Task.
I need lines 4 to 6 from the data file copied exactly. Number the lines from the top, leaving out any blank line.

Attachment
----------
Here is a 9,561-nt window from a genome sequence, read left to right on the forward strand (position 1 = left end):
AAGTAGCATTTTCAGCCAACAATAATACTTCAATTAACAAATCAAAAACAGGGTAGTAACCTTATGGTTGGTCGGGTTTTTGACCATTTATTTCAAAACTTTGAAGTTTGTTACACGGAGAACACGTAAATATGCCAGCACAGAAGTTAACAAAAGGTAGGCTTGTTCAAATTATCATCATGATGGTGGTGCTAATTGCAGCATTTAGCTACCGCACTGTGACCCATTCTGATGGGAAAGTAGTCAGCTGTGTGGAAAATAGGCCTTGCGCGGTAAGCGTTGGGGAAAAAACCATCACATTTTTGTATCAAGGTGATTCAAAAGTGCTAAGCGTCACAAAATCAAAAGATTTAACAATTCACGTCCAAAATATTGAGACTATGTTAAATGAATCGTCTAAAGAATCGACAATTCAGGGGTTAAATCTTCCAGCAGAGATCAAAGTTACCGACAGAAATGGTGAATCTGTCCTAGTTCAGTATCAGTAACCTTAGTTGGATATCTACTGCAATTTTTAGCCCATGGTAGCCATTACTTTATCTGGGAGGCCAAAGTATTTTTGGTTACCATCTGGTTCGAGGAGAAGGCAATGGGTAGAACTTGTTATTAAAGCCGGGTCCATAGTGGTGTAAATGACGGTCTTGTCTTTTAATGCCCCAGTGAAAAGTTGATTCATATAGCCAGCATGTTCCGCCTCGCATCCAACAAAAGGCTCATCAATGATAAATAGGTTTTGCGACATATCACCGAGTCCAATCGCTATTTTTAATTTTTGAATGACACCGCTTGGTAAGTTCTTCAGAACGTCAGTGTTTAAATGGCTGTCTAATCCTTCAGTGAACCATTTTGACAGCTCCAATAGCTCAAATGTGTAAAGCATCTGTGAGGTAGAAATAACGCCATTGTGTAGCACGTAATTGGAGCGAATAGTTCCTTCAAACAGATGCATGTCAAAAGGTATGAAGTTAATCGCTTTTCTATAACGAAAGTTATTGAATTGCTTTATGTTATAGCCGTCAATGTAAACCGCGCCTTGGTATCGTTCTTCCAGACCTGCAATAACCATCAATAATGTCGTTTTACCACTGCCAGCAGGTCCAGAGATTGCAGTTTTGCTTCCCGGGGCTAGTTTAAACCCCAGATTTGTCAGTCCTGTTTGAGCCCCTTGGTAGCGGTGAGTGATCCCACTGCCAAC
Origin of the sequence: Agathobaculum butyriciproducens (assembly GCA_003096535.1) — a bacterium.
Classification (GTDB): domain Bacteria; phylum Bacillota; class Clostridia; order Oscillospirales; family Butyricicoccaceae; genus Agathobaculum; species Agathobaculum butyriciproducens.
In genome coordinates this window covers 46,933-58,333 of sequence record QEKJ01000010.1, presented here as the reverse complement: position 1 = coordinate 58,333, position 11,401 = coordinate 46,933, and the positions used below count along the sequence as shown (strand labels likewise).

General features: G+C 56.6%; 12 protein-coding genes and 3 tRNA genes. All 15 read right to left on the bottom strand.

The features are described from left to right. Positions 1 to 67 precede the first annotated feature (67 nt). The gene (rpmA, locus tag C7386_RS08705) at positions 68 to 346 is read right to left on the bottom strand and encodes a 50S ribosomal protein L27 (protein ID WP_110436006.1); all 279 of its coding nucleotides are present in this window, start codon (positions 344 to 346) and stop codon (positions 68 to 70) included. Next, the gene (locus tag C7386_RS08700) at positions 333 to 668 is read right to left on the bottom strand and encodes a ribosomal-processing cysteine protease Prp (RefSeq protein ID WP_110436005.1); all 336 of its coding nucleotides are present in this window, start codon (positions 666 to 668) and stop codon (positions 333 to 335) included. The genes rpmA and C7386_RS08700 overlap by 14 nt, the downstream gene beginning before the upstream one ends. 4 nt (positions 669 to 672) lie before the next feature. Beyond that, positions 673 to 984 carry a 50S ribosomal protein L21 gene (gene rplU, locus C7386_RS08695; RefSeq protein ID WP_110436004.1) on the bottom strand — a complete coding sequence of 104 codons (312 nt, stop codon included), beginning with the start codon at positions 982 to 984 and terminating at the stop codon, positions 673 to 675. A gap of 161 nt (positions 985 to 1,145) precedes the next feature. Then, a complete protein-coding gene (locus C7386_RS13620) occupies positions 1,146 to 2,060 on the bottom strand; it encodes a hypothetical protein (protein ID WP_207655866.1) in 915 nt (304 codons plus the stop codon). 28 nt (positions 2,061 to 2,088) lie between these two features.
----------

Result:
Classification (GTDB): domain Bacteria; phylum Bacillota; class Clostridia; order Oscillospirales; family Butyricicoccaceae; genus Agathobaculum; species Agathobaculum butyriciproducens.
In genome coordinates this window covers 46,933-58,333 of sequence record QEKJ01000010.1, presented here as the reverse complement: position 1 = coordinate 58,333, position 11,401 = coordinate 46,933, and the positions used below count along the sequence as shown (strand labels likewise).

General features: G+C 56.6%; 12 protein-coding genes and 3 tRNA genes. All 15 read right to left on the bottom strand.